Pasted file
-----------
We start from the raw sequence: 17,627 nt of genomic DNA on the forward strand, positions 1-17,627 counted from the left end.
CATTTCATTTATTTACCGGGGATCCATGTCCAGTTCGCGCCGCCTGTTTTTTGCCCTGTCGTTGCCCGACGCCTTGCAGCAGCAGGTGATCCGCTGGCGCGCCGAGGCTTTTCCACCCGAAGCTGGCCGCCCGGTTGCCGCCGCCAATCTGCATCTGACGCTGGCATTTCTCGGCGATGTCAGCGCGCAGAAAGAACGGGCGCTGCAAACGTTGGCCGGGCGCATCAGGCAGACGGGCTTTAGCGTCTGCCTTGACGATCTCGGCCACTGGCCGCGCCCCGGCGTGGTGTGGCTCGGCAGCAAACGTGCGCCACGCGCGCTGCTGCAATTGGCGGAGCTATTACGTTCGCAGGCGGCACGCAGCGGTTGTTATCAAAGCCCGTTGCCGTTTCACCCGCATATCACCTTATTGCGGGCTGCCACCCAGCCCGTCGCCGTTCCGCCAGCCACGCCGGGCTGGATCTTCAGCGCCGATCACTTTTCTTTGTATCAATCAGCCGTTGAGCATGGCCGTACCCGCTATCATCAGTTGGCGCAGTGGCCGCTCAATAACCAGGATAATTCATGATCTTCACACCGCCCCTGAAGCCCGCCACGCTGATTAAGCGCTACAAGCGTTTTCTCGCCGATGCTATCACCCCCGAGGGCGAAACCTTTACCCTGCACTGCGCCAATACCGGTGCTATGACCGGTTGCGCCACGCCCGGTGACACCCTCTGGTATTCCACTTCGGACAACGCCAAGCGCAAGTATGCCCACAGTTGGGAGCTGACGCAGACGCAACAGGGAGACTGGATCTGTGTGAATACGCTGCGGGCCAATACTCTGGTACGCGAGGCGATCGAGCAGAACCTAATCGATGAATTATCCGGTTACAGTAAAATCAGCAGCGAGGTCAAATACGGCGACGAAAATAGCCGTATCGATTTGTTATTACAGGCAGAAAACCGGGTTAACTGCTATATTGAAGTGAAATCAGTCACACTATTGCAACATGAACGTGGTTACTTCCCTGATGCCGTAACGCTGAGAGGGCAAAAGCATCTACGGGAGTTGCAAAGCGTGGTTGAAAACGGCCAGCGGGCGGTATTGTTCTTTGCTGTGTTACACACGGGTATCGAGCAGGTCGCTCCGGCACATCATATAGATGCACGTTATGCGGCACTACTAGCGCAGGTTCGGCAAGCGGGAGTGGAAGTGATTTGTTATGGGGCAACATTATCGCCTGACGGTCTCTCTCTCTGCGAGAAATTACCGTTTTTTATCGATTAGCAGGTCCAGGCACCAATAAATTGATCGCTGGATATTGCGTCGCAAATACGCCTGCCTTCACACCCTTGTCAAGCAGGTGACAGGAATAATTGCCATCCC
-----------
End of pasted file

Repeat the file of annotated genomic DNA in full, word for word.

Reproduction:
We start from the raw sequence: 17,627 nt of genomic DNA on the forward strand, positions 1-17,627 counted from the left end.
CATTTCATTTATTTACCGGGGATCCATGTCCAGTTCGCGCCGCCTGTTTTTTGCCCTGTCGTTGCCCGACGCCTTGCAGCAGCAGGTGATCCGCTGGCGCGCCGAGGCTTTTCCACCCGAAGCTGGCCGCCCGGTTGCCGCCGCCAATCTGCATCTGACGCTGGCATTTCTCGGCGATGTCAGCGCGCAGAAAGAACGGGCGCTGCAAACGTTGGCCGGGCGCATCAGGCAGACGGGCTTTAGCGTCTGCCTTGACGATCTCGGCCACTGGCCGCGCCCCGGCGTGGTGTGGCTCGGCAGCAAACGTGCGCCACGCGCGCTGCTGCAATTGGCGGAGCTATTACGTTCGCAGGCGGCACGCAGCGGTTGTTATCAAAGCCCGTTGCCGTTTCACCCGCATATCACCTTATTGCGGGCTGCCACCCAGCCCGTCGCCGTTCCGCCAGCCACGCCGGGCTGGATCTTCAGCGCCGATCACTTTTCTTTGTATCAATCAGCCGTTGAGCATGGCCGTACCCGCTATCATCAGTTGGCGCAGTGGCCGCTCAATAACCAGGATAATTCATGATCTTCACACCGCCCCTGAAGCCCGCCACGCTGATTAAGCGCTACAAGCGTTTTCTCGCCGATGCTATCACCCCCGAGGGCGAAACCTTTACCCTGCACTGCGCCAATACCGGTGCTATGACCGGTTGCGCCACGCCCGGTGACACCCTCTGGTATTCCACTTCGGACAACGCCAAGCGCAAGTATGCCCACAGTTGGGAGCTGACGCAGACGCAACAGGGAGACTGGATCTGTGTGAATACGCTGCGGGCCAATACTCTGGTACGCGAGGCGATCGAGCAGAACCTAATCGATGAATTATCCGGTTACAGTAAAATCAGCAGCGAGGTCAAATACGGCGACGAAAATAGCCGTATCGATTTGTTATTACAGGCAGAAAACCGGGTTAACTGCTATATTGAAGTGAAATCAGTCACACTATTGCAACATGAACGTGGTTACTTCCCTGATGCCGTAACGCTGAGAGGGCAAAAGCATCTACGGGAGTTGCAAAGCGTGGTTGAAAACGGCCAGCGGGCGGTATTGTTCTTTGCTGTGTTACACACGGGTATCGAGCAGGTCGCTCCGGCACATCATATAGATGCACGTTATGCGGCACTACTAGCGCAGGTTCGGCAAGCGGGAGTGGAAGTGATTTGTTATGGGGCAACATTATCGCCTGACGGTCTCTCTCTCTGCGAGAAATTACCGTTTTTTATCGATTAGCAGGTCCAGGCACCAATAAATTGATCGCTGGATATTGCGTCGCAAATACGCCTGCCTTCACACCCTTGTCAAGCAGGTGACAGGAATAATTGCCATCCC